The farmyard rink is pretty much gone now. The chain-link fencing that kept stray pucks in play and the wooden poles that held the outdoor lights have been taken down. Only a few rotten boards remain on the rich northwestern Ontario soil that lies near the slope of Candy Mountain.
"There's really nothing there," Linda Staal says of the rink her husband built. Besides, she has a couple of sick boys at home. Sore throats. "Let's go somewhere else for a coffee," she suggests.
And with that, Henry and Linda Staal, parents to a Stanley Cup champion, two world champions, a two-time world junior champion and a promising forward in the Ontario Hockey League, sit down with a reporter in a setting so suited to their lifestyle it could be put to canvas and entitled Canadian Gothic.
We meet at a Tim Hortons. The only thing missing is a hockey stick clenched upright in Henry Staal's right hand.
You've no doubt heard of Eric Staal, the imposing forward for the Carolina Hurricanes, and of Jordan Staal, who scored 29 goals for the Pittsburgh Penguins and was nominated for the NHL's Calder Trophy as rookie of the year.
Soon you will hear of Marc Staal, a defenceman for the New York Rangers, and soon after that you will hear of Jared Staal, who could complete the run by becoming the fourth son to be drafted in the first round by an NHL team.
But how did this happen? How did two parents of Dutch descent produce four boys who took their backyard games on a rink built of scraps to some of the biggest, sold-out arenas around the world?
Are Henry and Linda Staal simply four-time winners in the great genetic lottery? Was it something in the water they drank? The food they ate? The air they breathed?
"It's a question we've asked ourselves," Henry says between sips of coffee. "We can't figure it out."
"Nobody in our family is very athletic," Linda adds.
"What?" Henry yelps, as if wounded to the core. "Holy cow."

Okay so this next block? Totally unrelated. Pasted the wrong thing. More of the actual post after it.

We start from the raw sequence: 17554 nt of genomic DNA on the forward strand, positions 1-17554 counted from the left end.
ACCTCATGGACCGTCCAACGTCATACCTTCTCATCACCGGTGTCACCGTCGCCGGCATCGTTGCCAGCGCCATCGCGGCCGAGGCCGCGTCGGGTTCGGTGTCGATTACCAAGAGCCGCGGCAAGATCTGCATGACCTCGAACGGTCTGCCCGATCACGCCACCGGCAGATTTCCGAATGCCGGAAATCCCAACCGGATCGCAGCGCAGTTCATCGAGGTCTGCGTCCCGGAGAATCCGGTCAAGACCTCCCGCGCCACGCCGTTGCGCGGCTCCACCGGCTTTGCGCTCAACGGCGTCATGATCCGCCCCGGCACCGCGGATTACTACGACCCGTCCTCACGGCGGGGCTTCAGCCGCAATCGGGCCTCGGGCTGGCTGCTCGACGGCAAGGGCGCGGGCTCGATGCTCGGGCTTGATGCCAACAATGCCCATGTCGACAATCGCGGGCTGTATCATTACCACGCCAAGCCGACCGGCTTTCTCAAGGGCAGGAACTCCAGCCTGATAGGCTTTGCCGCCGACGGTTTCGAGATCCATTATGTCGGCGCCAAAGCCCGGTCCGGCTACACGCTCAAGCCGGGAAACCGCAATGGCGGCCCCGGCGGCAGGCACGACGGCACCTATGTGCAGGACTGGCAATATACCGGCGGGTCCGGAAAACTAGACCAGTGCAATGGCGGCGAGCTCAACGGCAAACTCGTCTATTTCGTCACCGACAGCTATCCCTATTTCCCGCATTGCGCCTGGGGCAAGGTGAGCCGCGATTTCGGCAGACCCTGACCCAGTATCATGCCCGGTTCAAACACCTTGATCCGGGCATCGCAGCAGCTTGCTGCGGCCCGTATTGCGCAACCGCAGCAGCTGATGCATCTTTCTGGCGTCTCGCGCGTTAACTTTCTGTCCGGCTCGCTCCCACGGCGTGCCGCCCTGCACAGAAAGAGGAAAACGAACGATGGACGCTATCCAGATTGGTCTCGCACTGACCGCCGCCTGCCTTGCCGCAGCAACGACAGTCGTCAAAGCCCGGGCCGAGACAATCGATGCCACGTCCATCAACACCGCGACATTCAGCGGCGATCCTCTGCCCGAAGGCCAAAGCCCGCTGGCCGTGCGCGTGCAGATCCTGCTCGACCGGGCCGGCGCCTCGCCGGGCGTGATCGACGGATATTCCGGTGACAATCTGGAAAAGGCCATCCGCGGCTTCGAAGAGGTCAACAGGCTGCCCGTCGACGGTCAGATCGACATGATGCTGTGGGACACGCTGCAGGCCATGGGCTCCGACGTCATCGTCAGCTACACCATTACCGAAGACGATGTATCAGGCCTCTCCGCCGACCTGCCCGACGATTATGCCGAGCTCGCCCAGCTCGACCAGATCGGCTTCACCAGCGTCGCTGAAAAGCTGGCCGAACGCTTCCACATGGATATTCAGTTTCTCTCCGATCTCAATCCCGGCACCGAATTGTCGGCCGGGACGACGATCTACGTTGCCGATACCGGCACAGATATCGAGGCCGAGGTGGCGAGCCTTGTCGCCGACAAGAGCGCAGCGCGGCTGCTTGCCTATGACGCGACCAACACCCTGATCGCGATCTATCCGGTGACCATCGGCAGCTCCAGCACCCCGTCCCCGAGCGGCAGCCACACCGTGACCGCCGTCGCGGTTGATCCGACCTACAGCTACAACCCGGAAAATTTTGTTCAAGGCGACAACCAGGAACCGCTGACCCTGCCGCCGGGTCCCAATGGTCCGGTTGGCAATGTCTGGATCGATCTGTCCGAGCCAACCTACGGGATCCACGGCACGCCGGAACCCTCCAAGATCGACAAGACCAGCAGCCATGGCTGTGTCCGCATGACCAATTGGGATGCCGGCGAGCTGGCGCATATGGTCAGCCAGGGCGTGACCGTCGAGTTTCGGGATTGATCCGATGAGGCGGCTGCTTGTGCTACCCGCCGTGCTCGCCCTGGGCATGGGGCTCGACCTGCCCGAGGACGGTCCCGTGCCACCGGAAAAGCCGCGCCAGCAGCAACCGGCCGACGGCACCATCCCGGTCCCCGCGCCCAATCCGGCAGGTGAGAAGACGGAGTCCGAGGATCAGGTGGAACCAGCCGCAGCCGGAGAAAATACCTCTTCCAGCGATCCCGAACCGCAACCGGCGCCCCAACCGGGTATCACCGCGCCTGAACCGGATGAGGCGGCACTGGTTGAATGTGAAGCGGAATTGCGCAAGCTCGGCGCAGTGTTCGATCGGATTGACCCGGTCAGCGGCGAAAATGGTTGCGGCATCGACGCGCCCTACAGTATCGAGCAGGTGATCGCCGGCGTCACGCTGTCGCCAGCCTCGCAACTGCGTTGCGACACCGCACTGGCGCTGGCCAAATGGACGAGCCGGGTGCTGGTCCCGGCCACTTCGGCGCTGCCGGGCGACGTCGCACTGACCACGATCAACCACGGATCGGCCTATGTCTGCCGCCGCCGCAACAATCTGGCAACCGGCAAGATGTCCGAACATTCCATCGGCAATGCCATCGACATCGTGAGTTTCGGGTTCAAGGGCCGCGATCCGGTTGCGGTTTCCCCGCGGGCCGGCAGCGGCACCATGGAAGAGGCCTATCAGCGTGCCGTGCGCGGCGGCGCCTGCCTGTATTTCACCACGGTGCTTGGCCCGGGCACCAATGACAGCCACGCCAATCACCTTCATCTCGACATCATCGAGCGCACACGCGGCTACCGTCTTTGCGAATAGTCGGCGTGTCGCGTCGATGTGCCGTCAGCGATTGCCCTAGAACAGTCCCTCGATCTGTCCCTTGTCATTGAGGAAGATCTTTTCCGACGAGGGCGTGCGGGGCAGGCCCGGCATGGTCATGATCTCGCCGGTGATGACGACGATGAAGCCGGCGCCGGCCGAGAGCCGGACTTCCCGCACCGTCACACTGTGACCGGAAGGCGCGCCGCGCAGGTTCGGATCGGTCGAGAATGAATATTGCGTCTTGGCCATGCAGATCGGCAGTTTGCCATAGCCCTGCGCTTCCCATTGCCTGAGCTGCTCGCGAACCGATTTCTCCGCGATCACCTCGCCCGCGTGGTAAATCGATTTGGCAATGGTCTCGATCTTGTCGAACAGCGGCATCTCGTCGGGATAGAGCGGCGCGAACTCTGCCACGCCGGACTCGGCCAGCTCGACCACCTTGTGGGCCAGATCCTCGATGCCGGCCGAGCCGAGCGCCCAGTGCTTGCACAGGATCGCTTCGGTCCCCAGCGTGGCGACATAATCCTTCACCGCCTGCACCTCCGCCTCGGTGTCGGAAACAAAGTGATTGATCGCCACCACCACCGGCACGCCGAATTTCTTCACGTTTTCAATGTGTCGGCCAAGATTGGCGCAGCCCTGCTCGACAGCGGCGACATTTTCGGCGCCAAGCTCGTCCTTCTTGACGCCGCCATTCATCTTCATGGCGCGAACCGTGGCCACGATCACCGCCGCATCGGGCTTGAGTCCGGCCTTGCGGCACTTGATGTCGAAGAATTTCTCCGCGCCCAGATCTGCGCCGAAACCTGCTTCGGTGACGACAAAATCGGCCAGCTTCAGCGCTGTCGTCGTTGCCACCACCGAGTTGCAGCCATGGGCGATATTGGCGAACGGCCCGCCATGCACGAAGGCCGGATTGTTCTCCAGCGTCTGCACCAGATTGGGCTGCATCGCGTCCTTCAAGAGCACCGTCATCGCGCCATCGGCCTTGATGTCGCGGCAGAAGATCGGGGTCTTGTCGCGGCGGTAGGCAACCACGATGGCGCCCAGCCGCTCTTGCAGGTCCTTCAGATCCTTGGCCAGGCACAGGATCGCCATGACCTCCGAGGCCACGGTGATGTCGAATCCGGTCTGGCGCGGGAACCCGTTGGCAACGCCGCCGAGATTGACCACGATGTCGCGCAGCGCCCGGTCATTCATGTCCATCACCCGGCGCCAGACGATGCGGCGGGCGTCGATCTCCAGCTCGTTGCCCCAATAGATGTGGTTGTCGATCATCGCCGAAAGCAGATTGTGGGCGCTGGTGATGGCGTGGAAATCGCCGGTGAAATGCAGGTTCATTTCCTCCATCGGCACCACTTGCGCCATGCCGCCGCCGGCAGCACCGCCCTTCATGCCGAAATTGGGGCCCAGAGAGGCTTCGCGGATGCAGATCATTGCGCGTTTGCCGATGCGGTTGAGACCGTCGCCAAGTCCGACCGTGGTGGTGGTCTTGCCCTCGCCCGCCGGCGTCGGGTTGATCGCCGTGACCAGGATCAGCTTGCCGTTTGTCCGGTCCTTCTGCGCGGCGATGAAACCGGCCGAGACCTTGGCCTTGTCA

Henry Staal is an athletic-looking man at 49 even if his on-ice accomplishments pale in comparison to his sons'. His forearms are thick and tanned; the result of working 350 of the 500 acres he owns just outside Thunder Bay off Highway 61.
At the height of the sod farming business, Henry works long hours, from 7 a.m. to as long as it takes. Friends say they've seen Henry still making sod deliveries at 7 p.m.
For this big night out at Tim Hortons, Henry wears a red Team Canada T-shirt that fits tight across his muscled shoulders and loose around his stomach. He acknowledges he is still six foot, 185 pounds; the height and playing weight of his days with the Lakehead University Norwesters hockey team where he wore No. 12, the number Eric wears with the Hurricanes.
Linda Staal, 47, is lean and lanky with her blonde hair pulled back in a ponytail. She used to skate with her sons on the rink that Henry built by scouring the city and picking up used boards and pieces. She jokes about her husband's playing days and happily notes that her height has been passed along to her sons.
"I have two brothers who are 6 foot 4," Linda says. "So they got something from me."
"She's also got two brothers who are 5 foot 8," interjects a grinning Henry.
But back to the question: how did it happen? How did the Staals join the Sutters as our nation's leading producers of Grade-A hockey talent?
Let's start with the work ethic that was DNA'ed into the Staals by Henry's father, who immigrated to Canada from the Netherlands in the 1950s, and by Linda's father, John VanderZwaag, who did the same thing in search of a better life for his family.
Both the Staals and the VanderZwaags believed in toiling for their rewards. They came from small towns and the fathers worked two jobs to support their wife and children.
"My dad worked with a ministry. He did landscaping full-time in the summer then worked with an oil company in the winter," Henry said. "Linda's dad worked in construction and ran a dairy farm. That was in the old days when you pitched bales of hay by hand. He put in a lot of man hours."